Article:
Massachusetts’ coastline, bays, and sounds provide outstanding opportunity for saltwater fishing, where the commercial fishing industry has long supported many coastal towns. Going inland, Massachusetts also delivers on freshwater fishing for trout, bass, and plenty more species on its rivers, lakes, and ponds.
This state is so fishy that one of its nicknames is "The Codfish State". Needless to say, when the Pilgrims landed at Plymouth Rock, the fishers in the group must have been excited...
From shore fishing stripahhs and blues to targeting trout sipping mayflies, you can’t go wrong with planning your next fishing trip in Massachusetts. Read on for recommendations on how to prepare, where to fish, and guides and charters to book.
Licenses and Regulations
You’ll need a fishing license to fish freshwater or saltwater in Massachusetts. Buy your license and see more info here from Massachusetts Division of Fisheries & Wildlife - Purchase a License. If you’ll be fishing saltwater with a registered charter, you’ll be covered by the charter’s license.
Species and Seasons
In saltwater, most charters operate spring through fall, starting in April or May and ending in October or November. The best times to go are usually fall for striped bass, late summer and early fall for bluefin and yellowfin tuna, shark, bonito, and false albacore. Pollock typically are most common in May and October. Other common species to catch spring through fall include mackerel, black sea bass, tautog, bluefish, scup, weakfish, fluke, and haddock. Cod and halibut are around year-round in cool and deep water.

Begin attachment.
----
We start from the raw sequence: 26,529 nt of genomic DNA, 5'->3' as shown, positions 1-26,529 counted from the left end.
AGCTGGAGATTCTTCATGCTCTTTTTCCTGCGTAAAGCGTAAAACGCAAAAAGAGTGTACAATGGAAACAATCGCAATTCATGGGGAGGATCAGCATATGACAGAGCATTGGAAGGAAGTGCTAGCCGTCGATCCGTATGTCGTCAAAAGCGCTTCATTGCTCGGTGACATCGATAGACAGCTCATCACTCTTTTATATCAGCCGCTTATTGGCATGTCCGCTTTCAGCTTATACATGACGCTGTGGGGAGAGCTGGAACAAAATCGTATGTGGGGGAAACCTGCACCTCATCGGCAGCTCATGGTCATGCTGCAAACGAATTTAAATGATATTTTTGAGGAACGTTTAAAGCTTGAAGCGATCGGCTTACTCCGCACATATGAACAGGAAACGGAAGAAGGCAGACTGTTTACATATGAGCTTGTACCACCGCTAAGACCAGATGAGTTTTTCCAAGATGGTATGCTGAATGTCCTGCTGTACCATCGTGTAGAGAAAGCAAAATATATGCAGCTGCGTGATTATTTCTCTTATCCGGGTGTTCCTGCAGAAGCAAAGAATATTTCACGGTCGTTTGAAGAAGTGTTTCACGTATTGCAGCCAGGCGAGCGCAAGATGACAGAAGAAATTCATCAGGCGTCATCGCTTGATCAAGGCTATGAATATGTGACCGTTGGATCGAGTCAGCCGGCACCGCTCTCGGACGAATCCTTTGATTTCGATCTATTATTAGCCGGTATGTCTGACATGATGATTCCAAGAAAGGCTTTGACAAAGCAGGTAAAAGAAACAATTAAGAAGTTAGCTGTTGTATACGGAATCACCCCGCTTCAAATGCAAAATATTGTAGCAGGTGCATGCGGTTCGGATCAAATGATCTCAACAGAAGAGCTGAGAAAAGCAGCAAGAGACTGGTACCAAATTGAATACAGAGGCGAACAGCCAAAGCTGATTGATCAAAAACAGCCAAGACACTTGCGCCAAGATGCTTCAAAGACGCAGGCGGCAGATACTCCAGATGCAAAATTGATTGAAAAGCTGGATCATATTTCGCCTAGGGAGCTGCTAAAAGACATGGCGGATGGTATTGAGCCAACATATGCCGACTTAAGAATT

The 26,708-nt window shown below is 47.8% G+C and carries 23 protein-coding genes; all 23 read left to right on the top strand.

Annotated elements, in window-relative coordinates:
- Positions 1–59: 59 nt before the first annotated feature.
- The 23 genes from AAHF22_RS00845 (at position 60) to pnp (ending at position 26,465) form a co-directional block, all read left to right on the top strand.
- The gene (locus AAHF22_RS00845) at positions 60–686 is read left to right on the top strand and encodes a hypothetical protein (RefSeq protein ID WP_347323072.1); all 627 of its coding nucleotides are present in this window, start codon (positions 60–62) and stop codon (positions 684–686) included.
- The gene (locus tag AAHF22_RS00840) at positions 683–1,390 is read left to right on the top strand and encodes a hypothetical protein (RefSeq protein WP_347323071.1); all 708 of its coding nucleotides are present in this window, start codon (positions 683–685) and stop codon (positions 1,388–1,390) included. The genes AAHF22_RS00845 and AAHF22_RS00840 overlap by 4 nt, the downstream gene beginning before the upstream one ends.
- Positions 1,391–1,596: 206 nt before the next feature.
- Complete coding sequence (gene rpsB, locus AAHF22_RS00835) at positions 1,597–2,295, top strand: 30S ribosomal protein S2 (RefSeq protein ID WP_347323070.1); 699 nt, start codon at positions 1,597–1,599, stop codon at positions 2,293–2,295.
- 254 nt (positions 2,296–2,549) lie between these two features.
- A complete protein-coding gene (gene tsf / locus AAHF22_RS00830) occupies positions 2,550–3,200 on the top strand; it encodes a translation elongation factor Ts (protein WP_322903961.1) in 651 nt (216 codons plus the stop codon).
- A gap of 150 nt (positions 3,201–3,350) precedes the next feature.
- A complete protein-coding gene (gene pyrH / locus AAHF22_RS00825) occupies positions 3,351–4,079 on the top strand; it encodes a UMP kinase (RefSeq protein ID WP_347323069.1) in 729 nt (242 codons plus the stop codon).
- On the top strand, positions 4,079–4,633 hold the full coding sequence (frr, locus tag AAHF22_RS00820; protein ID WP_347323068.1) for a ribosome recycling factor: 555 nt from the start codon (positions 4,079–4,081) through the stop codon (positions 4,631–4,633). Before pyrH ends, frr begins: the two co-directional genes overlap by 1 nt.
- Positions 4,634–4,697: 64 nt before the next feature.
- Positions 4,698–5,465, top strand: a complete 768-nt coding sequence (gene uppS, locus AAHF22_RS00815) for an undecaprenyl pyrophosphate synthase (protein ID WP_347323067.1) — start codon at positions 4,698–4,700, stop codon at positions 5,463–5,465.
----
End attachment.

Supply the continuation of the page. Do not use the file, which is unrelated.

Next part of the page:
There are also many perfect opportunities for surf fishing. If you need gear and don't know what to shop for, we recommend reading the following comparison by FishingRefined (thanks to Dale).
Take a look at more species-specific saltwater info here: Massachusetts Saltwater Fishing - Commonly Caught Species.
In freshwater, spring through fall are again the times to go based on when the waters are warm enough and fish are feeding. The official season for freshwater fish species is open year-round with exceptions for rainbow smelt and for lake trout on the Quabbin and Wachusett Reservoirs. However, there are limits on the number of fish you can keep and minimum lengths depending on the species and location (see list). The best times to go for trout will be in the Spring after the runoff and through the Summer until the water heads up, and it picks up again in the Fall when the water is a little cooler. You’ll have the best luck for fish like bass, bluegill, crappie, and pickerel in the warmest months of the Summer.
The Massachusetts government’s website has recommendations for the best spots to fish for freshwater species. Quick tips:
- Landlocked Atlantic Salmon are found only in the Wachusett and Quabbin Reservoirs.
- The Connecticut River is a consistently productive location for largemouth bass, smallmouth bass, shad, and walleye.
- About two hours outside of Boston, the Deerfield River is the premier trout fishery in Massachusetts, with a strong population of wild brown trout and further supported by heavy stocking of brook trout, brown trout and rainbow trout.